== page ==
Monday, September 7, 2020

Sandhill Crane

On several occasions I've had the experience of taking photos of one bird and accidentally taking a photo of a different bird I'd rather of had a photo of. That just happened to me in northern California at the Lower Klamath National Wildlife Refuge. 

I was taking photos of a red-tailed hawk in a tree, 
then it flew and I was taking photos of it flying. In the flight photos the red-tailed hawk is blurry and background sandhill cranes are more in focus (although not perfectly in focus). The photos have all been cropped to some degree. The first three photos show cropped versions of the photos with the out-of-focus hawk. The next three photos show more extensively cropped photos with just the sandhill crane.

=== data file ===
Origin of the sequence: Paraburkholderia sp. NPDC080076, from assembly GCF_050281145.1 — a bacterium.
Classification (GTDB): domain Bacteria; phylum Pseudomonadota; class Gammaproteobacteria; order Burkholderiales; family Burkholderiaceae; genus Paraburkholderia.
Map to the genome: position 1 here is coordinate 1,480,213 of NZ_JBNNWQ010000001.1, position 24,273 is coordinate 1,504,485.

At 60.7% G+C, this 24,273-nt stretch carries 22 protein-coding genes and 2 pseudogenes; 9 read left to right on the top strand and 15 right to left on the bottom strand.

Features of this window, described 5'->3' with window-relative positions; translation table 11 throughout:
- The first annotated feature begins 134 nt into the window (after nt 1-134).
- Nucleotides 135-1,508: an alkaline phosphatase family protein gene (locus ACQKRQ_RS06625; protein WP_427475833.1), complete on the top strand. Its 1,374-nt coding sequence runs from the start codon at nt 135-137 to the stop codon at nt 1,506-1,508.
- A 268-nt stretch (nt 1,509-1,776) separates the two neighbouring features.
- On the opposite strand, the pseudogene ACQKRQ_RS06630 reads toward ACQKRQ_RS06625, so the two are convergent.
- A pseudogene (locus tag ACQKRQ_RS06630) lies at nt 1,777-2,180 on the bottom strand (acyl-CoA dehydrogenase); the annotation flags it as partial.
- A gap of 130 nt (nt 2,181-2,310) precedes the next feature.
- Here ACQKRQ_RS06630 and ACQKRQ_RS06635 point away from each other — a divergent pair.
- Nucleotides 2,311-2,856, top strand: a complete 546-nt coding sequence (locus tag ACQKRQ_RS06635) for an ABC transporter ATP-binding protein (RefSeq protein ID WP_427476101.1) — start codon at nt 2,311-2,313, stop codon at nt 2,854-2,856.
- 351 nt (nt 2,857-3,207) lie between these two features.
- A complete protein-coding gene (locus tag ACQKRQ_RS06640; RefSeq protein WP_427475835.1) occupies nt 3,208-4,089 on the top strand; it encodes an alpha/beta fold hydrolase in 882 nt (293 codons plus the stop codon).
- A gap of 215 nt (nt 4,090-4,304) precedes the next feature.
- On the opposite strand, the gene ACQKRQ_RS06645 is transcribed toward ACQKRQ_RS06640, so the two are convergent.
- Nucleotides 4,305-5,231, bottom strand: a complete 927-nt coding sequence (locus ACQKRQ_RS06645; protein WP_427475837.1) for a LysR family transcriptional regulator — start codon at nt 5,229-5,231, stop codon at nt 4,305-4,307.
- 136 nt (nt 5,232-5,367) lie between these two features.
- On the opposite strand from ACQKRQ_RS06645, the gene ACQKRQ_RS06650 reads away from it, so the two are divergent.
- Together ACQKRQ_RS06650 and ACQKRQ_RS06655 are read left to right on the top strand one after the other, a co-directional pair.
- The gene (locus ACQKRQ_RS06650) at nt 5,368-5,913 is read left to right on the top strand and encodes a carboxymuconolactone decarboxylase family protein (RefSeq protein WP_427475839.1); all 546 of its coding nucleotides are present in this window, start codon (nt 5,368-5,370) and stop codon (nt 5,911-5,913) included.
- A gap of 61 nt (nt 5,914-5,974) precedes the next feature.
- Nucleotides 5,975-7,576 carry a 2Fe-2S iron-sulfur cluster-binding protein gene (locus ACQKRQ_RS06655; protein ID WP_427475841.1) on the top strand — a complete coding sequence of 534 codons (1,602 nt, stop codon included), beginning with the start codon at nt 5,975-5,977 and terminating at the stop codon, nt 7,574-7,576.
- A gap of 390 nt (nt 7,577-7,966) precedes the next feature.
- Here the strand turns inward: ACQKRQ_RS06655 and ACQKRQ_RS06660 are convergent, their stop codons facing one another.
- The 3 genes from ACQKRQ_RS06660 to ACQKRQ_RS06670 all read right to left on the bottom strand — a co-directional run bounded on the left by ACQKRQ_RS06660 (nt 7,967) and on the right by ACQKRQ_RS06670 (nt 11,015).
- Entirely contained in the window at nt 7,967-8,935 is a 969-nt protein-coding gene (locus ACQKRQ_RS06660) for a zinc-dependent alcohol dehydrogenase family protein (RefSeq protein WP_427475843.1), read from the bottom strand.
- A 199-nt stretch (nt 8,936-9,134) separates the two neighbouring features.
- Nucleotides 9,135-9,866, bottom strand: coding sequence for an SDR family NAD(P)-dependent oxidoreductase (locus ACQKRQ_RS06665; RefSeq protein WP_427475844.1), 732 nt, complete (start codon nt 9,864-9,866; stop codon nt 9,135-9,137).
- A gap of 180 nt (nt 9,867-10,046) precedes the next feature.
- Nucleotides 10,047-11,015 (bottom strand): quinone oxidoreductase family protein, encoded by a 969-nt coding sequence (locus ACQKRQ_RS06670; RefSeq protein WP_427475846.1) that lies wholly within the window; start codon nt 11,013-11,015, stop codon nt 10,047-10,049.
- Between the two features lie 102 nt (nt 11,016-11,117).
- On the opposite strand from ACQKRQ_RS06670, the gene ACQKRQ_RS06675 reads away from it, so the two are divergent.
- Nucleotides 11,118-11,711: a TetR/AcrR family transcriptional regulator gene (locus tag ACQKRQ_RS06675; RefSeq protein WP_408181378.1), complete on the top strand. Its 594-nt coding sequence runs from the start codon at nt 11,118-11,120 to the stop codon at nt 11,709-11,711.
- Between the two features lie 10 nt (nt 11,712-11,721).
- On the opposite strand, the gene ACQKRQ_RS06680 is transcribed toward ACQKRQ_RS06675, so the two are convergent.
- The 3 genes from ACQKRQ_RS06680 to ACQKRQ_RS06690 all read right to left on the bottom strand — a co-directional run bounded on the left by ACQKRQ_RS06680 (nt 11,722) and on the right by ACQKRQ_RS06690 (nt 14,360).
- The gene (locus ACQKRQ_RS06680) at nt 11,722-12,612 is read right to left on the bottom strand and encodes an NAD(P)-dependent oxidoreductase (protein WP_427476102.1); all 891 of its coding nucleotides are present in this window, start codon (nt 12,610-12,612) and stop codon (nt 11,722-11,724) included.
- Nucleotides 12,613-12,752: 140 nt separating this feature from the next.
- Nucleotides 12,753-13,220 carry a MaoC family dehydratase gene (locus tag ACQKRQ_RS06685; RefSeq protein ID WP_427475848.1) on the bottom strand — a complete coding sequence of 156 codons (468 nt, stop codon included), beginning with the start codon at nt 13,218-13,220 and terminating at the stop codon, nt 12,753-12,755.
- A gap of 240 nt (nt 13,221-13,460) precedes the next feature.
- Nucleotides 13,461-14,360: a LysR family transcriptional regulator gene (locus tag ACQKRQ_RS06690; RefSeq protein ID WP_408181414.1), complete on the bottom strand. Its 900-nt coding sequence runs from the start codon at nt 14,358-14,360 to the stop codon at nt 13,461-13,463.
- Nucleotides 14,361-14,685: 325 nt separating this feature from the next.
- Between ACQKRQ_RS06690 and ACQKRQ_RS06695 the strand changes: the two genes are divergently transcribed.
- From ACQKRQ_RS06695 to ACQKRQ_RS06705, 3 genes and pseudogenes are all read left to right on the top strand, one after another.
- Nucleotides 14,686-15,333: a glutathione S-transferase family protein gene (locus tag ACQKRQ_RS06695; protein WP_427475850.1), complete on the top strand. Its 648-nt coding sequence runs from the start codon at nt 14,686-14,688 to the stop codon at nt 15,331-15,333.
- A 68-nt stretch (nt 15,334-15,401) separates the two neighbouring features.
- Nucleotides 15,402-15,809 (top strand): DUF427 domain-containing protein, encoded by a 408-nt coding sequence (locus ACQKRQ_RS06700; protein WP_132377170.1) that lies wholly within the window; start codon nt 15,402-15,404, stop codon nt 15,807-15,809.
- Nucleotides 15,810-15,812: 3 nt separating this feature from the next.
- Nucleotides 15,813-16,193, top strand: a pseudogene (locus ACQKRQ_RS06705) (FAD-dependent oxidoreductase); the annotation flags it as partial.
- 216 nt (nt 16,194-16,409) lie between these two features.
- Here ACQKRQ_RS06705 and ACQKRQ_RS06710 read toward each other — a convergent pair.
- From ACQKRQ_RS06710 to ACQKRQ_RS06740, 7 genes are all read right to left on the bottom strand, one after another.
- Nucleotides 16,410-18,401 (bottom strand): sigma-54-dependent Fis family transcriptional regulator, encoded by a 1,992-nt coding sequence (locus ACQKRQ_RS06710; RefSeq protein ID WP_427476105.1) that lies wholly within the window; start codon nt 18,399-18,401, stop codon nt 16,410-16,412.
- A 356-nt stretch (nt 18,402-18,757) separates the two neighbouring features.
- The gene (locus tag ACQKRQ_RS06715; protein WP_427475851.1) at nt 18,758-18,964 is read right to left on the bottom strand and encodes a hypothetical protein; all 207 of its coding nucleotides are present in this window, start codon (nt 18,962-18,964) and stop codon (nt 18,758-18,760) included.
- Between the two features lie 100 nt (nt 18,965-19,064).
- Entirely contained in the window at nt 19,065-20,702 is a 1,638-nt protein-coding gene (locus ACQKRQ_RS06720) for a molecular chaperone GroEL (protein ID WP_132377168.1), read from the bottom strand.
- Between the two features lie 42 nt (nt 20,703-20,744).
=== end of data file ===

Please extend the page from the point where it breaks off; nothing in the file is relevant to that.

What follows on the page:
I've only seen sandhill cranes once before, in Florida. I'm thrilled I got these photos, but really wish I'd been able to focus on photos of the sandhill cranes instead. 

The Lower Klamath NWR gets about 80% of the migrating waterfowl on the Pacific Flyway on both spring and fall migrations. It was the first refuge established in the U.S., in 1908, by Teddy Roosevelt. At its peak it can have 1.8 million birds, anywhere from 15% to 45% of all birds wintering in California. And pertinent to this post, it is a fall staging area for 20% to 30% of the central valley population of sandhill crane. 

1 comment:

  1. The crane is so big that it is hard to believe you didn't notice it back there! It reminds me of that video where a man in a gorilla suit walks through a crowd, but the viewer is focused on something else in the video and doesn't usually notice the gorilla. See